The temptation to offer two other examples – both military – cannot be resisted. First, by the late 1950s the MOD realised that the day of the horse had passed and that Aldershot Barracks, being framed by the need for stables, was deemed to be no longer fit for purpose. Accordingly the entire solidly built Victorian barracks were razed and replaced by flat-roofed concrete slabbed monstrosities. Within a few years the rusting metal ties showed through the concrete which soon led to safety concerns and, in turn, led to evacuation in preparation for a repeat new build. With a working life span of some 50 years the modernisation of Aldershot Barracks can hardly be described as a triumph; with prescient irony the Barracks had been re-labelled as Browning Barracks after ‘Boy’ Browning, who many would argue, became the luckless fall guy for the Operation Market Garden debacle.
In the late 1960s, long before Blackadder, Lieutenant General Darling unveiled the foundation stone for the Headquarters Barracks in Wilton. Flat rooves throughout were the order of the day which, aside from being displeasing on the eye, proved to be an expensive cost-saving measure. The roof of the Headquarters Block had to be refurbished three times between the 1960s and decommissioning in the early 2000s. However, the windows proved to be the real challenge for the incumbents. The drive for natural light resulted in a building that was more akin to a greenhouse than an office block and by the 1980s two important facts emerged. First, in summer, the Staff could not concentrate in the blistering heat – exacerbated by the Army-issue plastic trousers of the day. Second, the winter heating bills were astronomical. As is always the case when tricky financial decisions are necessary, the MOD deployed a Work Study Team which concluded that: The building suffered from solar gain in the summer and severe heat loss in the winter (a conclusion that any of the occupants could have thoughtlessly declared without recourse to a study). So it was that, at a cost of C£350K the old windows were removed and replaced with smaller ones. Bravo for modernisation.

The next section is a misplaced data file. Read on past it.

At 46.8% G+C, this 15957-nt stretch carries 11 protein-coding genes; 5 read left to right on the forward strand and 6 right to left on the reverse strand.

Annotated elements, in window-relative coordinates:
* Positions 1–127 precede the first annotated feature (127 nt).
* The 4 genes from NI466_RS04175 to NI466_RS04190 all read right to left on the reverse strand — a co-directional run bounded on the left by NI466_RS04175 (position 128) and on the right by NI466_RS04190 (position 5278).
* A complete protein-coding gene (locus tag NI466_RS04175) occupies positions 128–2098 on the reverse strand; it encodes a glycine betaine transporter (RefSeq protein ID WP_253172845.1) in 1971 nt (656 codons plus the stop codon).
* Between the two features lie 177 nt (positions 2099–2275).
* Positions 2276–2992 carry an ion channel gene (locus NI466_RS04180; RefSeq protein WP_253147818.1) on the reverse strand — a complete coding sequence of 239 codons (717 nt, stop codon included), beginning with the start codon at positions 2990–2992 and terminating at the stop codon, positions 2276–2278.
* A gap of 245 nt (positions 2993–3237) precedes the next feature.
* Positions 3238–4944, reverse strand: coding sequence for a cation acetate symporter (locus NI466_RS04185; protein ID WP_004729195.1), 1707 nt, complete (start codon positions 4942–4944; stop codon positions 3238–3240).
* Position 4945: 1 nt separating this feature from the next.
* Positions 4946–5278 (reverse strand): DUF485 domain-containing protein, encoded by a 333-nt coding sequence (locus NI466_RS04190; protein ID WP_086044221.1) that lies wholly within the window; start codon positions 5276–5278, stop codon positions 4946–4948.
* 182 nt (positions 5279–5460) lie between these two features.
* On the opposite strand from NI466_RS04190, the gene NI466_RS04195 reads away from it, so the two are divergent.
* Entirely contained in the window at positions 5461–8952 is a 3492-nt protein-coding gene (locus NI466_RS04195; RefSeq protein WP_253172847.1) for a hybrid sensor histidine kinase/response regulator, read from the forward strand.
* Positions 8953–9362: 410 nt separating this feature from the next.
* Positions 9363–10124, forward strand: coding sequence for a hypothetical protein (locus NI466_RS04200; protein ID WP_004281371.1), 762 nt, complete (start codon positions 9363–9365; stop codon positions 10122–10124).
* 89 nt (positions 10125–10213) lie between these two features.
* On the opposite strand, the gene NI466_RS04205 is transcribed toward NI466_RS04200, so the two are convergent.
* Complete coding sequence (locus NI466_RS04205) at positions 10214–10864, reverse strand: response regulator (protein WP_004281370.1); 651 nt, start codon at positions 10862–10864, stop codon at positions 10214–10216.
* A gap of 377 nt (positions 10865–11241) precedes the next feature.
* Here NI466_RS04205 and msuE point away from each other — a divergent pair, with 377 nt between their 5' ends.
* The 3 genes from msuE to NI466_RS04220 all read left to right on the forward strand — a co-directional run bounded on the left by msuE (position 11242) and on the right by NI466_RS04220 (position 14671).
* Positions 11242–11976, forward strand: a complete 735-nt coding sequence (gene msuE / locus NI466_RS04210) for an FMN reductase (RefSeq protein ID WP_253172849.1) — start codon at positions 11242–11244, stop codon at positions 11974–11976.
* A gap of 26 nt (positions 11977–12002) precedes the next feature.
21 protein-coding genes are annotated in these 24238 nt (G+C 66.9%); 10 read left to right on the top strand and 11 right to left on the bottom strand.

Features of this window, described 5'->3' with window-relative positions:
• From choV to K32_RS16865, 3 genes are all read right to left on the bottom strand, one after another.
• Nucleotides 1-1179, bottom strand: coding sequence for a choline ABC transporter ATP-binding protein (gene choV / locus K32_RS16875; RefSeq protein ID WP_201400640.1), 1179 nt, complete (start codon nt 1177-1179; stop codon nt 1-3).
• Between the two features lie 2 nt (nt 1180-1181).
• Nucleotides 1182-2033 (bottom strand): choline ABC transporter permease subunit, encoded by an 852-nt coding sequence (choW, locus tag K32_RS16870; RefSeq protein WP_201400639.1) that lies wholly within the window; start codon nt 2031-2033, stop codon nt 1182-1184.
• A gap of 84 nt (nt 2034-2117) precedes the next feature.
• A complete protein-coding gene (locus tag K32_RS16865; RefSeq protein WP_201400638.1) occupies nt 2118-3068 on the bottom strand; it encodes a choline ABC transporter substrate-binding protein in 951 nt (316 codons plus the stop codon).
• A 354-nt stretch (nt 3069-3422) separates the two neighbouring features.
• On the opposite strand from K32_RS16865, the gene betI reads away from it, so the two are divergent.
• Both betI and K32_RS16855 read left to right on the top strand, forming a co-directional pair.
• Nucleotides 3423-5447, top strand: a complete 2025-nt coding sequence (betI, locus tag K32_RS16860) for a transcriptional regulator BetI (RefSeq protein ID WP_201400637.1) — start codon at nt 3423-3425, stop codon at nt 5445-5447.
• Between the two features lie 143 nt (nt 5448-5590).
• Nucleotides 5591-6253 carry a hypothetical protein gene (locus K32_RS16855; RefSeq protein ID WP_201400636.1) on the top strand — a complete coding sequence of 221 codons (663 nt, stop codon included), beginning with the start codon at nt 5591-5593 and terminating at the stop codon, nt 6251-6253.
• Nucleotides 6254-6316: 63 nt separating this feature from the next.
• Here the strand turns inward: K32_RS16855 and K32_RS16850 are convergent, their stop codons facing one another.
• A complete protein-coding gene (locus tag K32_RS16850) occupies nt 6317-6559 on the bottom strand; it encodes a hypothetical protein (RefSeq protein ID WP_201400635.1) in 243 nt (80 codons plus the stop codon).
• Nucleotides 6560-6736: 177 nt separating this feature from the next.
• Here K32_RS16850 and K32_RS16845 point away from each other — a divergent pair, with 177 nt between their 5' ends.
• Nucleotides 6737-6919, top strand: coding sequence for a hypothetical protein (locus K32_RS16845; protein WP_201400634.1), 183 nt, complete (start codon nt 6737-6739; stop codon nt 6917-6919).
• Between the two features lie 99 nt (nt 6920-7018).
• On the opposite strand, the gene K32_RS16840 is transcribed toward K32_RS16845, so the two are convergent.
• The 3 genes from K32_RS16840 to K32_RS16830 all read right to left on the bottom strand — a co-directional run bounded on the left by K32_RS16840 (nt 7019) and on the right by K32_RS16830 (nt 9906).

[Only two military examples have been offered but there are others; in particular the razing of Chelsea Barracks was a tragedy. After all most of the nation’s infrastructure has been gifted to us by the Victorians so why should the same not be applied to rock solid barracks of that era?]
So far the foregoing has focused on the more trivial aspects of indifferent communication skills and unsavoury words but now is the time to consider the utilisation of some words that have deep societal impacts. Many would contend – myself included – that we live in a world in which such words as rights and litigation are used too frequently. In response to those two over-used words allow me to suggest some that might be more helpful in oiling the wheels of a decent society: Personal responsibility; parental responsibility; duty; respect; fairness; tolerance; honesty; and privileges – as opposed to RIGHTS. Needless to say I would never dare to include the word discipline or the equally contentious self-discipline. It is deeply depressing that, as our politicians rampantly introduce more rules and regulations, society is become increasingly intolerant. Could it be that the demise of those oiling the wheels words has played a part in our intolerance? Let us dwell on one of them – honesty.